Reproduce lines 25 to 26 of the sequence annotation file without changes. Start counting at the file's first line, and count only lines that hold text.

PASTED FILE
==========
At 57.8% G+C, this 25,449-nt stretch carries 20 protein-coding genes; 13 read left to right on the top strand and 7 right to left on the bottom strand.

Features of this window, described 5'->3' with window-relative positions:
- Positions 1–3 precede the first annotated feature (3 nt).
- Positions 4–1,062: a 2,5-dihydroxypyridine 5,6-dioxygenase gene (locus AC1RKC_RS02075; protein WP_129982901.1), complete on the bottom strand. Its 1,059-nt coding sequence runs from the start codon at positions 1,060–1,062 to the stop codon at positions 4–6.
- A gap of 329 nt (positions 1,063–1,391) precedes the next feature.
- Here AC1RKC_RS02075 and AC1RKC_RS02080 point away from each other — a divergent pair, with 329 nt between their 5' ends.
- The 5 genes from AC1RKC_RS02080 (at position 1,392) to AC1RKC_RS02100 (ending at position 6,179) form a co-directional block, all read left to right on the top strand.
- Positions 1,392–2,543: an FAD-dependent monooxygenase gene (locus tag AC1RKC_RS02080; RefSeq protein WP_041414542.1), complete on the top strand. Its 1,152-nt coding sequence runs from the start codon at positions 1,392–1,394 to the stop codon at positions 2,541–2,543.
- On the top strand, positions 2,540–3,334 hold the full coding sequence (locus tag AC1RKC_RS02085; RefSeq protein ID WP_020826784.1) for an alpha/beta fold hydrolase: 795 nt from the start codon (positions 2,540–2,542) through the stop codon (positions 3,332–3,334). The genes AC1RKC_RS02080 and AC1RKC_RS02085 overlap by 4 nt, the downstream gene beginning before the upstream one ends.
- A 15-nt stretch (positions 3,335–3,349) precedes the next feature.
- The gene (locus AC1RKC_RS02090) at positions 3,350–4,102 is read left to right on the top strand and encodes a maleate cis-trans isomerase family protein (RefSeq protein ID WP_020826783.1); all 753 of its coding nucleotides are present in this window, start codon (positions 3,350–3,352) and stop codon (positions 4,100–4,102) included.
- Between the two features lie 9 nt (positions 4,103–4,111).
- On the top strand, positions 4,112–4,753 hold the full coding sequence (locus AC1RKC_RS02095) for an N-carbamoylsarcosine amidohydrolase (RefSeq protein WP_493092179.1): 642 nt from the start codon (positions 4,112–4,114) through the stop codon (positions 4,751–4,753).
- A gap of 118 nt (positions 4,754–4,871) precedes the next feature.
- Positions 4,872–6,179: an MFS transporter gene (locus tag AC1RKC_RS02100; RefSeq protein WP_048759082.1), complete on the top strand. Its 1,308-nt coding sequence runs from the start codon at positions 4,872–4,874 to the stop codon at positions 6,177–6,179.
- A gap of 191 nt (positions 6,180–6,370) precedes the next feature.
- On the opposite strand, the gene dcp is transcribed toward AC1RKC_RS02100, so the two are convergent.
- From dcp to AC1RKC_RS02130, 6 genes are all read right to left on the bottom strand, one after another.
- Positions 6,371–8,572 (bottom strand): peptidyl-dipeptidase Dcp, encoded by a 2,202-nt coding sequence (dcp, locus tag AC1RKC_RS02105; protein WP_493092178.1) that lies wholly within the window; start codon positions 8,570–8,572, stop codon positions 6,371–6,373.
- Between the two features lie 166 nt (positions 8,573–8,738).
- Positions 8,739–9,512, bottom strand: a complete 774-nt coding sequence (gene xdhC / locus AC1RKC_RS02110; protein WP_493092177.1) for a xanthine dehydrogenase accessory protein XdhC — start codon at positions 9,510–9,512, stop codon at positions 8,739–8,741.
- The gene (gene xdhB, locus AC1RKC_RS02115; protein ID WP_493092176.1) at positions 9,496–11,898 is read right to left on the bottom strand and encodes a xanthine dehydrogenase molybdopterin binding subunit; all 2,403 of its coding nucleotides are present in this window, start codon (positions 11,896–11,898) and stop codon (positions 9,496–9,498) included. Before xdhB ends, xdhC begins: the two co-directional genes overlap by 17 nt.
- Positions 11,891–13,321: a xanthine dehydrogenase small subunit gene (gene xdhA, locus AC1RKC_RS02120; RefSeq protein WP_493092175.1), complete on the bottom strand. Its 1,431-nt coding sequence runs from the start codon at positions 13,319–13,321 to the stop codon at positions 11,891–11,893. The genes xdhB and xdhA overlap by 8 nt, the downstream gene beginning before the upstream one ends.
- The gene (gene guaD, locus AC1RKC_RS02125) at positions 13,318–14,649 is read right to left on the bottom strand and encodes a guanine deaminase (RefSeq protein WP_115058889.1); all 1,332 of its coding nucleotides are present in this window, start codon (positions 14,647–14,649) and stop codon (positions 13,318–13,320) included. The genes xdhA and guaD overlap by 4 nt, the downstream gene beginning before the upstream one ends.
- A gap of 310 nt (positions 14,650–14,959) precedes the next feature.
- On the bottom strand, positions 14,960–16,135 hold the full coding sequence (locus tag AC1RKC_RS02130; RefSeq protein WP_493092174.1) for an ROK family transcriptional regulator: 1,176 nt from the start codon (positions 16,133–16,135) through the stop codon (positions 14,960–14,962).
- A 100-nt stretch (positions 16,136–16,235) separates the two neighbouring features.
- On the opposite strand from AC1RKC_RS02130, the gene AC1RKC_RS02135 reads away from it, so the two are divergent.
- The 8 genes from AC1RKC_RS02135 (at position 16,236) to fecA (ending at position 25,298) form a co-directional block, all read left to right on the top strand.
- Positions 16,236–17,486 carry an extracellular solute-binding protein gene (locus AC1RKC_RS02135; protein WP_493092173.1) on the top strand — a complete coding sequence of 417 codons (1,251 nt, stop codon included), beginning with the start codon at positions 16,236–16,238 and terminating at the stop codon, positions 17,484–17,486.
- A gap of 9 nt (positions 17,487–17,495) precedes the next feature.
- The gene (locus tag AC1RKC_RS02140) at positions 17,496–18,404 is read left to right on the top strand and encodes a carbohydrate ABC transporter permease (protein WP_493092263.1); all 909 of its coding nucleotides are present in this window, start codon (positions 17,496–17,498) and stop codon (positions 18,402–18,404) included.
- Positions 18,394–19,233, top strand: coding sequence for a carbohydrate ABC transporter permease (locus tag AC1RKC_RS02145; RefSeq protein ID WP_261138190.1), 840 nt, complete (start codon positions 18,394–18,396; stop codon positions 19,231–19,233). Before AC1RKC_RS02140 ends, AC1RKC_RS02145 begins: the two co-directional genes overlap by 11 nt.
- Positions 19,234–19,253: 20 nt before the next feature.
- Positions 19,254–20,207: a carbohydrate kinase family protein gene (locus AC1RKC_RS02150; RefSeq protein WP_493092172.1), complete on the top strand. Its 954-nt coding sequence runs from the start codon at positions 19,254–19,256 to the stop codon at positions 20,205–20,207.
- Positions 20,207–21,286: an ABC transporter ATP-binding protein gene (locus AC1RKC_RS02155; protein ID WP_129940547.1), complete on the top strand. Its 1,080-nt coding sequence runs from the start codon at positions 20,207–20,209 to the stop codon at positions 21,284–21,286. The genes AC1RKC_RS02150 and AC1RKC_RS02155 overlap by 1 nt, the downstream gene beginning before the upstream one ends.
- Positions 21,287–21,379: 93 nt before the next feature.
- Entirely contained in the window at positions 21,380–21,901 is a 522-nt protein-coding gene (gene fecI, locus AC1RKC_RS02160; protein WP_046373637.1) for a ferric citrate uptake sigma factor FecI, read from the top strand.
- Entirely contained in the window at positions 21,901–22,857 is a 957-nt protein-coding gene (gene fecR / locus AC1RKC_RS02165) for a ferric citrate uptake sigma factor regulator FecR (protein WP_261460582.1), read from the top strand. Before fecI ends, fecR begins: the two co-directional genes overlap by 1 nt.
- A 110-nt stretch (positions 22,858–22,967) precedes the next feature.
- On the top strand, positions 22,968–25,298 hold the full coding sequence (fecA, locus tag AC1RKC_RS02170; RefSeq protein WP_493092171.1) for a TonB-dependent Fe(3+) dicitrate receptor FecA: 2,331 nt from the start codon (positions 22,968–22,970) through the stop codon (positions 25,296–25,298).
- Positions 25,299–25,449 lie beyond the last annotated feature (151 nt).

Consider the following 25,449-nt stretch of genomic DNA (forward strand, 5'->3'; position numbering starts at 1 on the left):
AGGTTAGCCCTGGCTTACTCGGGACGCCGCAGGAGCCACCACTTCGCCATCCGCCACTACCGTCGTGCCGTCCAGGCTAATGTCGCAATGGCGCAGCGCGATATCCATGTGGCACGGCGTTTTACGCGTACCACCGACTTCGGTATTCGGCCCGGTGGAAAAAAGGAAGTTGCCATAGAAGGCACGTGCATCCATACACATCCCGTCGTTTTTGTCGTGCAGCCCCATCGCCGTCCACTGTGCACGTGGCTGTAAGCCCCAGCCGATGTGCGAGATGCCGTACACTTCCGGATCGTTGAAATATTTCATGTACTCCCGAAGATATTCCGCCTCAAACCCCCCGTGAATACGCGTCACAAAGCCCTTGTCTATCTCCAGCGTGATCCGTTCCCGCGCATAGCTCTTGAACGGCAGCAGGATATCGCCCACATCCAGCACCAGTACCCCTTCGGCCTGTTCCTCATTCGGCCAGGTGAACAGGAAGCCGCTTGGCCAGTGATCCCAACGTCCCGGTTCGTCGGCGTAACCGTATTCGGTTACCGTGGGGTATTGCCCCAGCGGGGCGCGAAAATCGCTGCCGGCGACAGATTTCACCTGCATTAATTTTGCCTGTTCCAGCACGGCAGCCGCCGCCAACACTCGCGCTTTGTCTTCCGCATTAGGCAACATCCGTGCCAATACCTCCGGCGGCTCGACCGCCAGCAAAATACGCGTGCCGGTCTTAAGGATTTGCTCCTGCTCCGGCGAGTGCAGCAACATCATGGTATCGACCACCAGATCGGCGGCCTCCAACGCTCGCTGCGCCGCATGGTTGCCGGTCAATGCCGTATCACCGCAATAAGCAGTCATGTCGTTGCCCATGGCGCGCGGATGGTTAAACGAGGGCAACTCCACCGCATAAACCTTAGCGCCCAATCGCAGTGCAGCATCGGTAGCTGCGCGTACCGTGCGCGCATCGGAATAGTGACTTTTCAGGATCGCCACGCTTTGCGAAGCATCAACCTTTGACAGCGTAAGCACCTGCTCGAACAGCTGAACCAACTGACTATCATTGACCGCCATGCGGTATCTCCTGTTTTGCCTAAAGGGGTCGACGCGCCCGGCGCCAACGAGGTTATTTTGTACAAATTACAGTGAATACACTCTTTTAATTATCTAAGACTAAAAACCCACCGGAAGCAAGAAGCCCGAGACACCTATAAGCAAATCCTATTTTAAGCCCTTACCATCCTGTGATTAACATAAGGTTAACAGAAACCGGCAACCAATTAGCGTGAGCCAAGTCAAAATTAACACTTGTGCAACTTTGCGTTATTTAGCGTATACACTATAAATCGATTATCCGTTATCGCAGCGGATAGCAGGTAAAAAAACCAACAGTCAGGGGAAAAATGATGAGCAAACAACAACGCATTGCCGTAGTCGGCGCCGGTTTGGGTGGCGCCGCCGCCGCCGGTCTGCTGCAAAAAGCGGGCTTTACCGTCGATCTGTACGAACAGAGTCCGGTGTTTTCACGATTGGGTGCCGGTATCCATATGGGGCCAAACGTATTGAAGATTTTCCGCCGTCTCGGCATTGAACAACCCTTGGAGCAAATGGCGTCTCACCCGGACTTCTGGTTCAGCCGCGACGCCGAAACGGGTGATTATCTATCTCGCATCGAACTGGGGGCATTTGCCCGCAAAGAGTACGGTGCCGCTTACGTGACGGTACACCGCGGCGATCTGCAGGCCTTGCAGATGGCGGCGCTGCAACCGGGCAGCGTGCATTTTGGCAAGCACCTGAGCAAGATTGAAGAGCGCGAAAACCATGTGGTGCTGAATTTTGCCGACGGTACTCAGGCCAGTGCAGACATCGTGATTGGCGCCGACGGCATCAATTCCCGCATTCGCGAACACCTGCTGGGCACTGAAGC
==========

- A gap of 310 nt (positions 14,650–14,959) precedes the next feature.
- On the bottom strand, positions 14,960–16,135 hold the full coding sequence (locus tag AC1RKC_RS02130; RefSeq protein WP_493092174.1) for an ROK family transcriptional regulator: 1,176 nt from the start codon (positions 16,133–16,135) through the stop codon (positions 14,960–14,962).